Along with the historical connections, legend has it that after the numerous wars of that period, starving customers would come into a Chinese-owned restaurant called Taishoken in Osaka and order the quickest, cheapest item they could get – a Tianjin-inspired crab meat omelet served over rice and topped with a salty sauce.

Competing stories credit Tokyo as the birthplace of tenshindon, at the restaurant Rai Rai Ken, where shoyu-based ramen was popularized, when a customer who was in a hurry to eat was served the dish topped with the sauce used for sweet and sour pork. The owner of Rai Rai Ken called the dish tenshindon, in honor of the Japanese soldiers stationed in Tianjin.

More recently, tenshindon has become more popular at Chinese restaurants in Japan because of the reference to Tenshinhan, a character in the hugely popular Dragon Ball anime series. “Han,” which means rice in Chinese, is a play on don, a food-related pun that Dragon Ball creator Akira Toriyama often adds to his characters’ names.

Regardless of how tenshindon came to be, it is an ultimately fantastic comfort food and easy to make over white rice. Have you tried it before? If so, share your love of this dish with us below!

Product Inspirations – Micom Rice Cooker & Warmer (NL-AAC10/18)

At Zojirushi, we’re inspired by everyday cooking, at home, in any kind of kitchen, and for large and small families. We design our small appliances to meet your day-to-day needs, and our Micom Rice Cooker & Warmer (NL-AAC10/18) is one of the best examples of the effortless practicality and stylish functionality that guides our product design.

This is made in Japan and comes in 5.5 and 10 cup capacities. It’s also smartly multifunctional. At its core, it cooks rice and rice mixed with grains, such as barley and adzuki beans. But this rice cooker also features a Steam function, which allows you to cook vegetables, fish, scallops, prawns, chicken, meat-filled potstickers, or dumplings.

Rice is cooked using one of six pre-programmed settings: White/Sushi Rice, Mixed Rice, Porridge, Sweet Rice, Brown Rice, and Quick Cooking. Each of these settings, along with the one for Steaming, are accessed on the easy-to-read LCD control panel. Once the desired setting is selected, the rice cooker uses fuzzy logic technology – which cleverly directs the appliance’s microcomputer to make fine adjustments to cooking time and temperature – to make perfect rice every time.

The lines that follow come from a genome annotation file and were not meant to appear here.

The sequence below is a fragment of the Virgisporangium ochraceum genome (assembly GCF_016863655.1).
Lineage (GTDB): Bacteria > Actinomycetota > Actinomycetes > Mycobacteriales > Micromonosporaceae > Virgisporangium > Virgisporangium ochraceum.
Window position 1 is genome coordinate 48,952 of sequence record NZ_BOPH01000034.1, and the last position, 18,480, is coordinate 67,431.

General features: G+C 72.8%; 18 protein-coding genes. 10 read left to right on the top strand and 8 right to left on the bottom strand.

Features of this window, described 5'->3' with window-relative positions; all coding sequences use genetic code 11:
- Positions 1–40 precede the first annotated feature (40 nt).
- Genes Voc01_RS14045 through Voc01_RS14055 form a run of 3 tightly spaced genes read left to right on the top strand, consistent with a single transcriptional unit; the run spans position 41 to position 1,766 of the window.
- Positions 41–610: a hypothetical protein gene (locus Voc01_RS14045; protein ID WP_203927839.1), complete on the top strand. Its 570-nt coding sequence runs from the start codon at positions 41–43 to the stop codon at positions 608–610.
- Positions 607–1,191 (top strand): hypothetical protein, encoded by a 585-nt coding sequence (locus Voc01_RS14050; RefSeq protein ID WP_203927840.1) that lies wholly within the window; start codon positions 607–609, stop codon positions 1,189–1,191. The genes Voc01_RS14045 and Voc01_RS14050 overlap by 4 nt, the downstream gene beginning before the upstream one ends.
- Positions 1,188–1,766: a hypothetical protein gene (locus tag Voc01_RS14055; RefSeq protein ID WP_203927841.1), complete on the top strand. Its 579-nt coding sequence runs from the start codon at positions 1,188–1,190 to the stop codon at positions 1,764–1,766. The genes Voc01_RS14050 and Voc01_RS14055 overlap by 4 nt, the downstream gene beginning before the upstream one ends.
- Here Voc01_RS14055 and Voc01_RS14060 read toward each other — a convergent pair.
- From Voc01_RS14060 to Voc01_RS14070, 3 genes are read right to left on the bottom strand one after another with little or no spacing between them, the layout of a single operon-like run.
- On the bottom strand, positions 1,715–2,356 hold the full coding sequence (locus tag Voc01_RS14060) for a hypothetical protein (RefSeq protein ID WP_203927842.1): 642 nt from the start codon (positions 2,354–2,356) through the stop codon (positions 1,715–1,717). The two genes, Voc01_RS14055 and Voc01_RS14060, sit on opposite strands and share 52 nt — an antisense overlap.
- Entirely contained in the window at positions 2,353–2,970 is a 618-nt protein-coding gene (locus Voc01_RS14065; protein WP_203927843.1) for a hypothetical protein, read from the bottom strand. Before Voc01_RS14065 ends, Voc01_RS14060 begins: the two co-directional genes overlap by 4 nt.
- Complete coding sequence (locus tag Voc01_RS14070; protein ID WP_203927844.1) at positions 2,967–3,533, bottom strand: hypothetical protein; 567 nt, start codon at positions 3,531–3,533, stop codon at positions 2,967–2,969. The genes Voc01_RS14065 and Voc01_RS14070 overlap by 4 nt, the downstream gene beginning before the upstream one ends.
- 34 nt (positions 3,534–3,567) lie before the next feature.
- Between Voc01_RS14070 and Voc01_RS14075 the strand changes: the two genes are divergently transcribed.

White Rice and Brown Rice are easy to make; simply select the White/Sushi or Brown Rice setting. But this rice cooker also allows you to make mixed rice, such as rice with barley or Shiitake-Gohan (Shiitake Mushroom Rice), by adding stock, seasonings and vegetables directly into the rice cooker along with the rice. The instruction manual that comes with the rice cooker has smart tips on how to get the best results for all kinds of dishes, including the correct proportion of rice to other grains, how to rinse rice for the best results, and how to season rice for cooking.

The black inner pan is ideal for helping you with assembling and cooking your dish. Markings on the inside of the pan serve as a guide for how much water to use and the heating element evenly heats the ingredients. Once the dishes are cooked, the rice cooker will either make a beeping sound or play a melody, and will keep the food warm using the Automatic Keep Warm setting or the Extended Keep Warm setting. We use this feature along with the Delay Timer, which allows you to program when you would like the rice to be finished cooking. We often fill the inner cooking pan with rinsed rice and water in the morning, set the timer for the evening, and leave for the day to come home to cooked, fresh rice. The rice cooker will automatically keep it warm, and when we come home, we simply open the lid to eat or add ingredients for dishes like Green Tea Rice.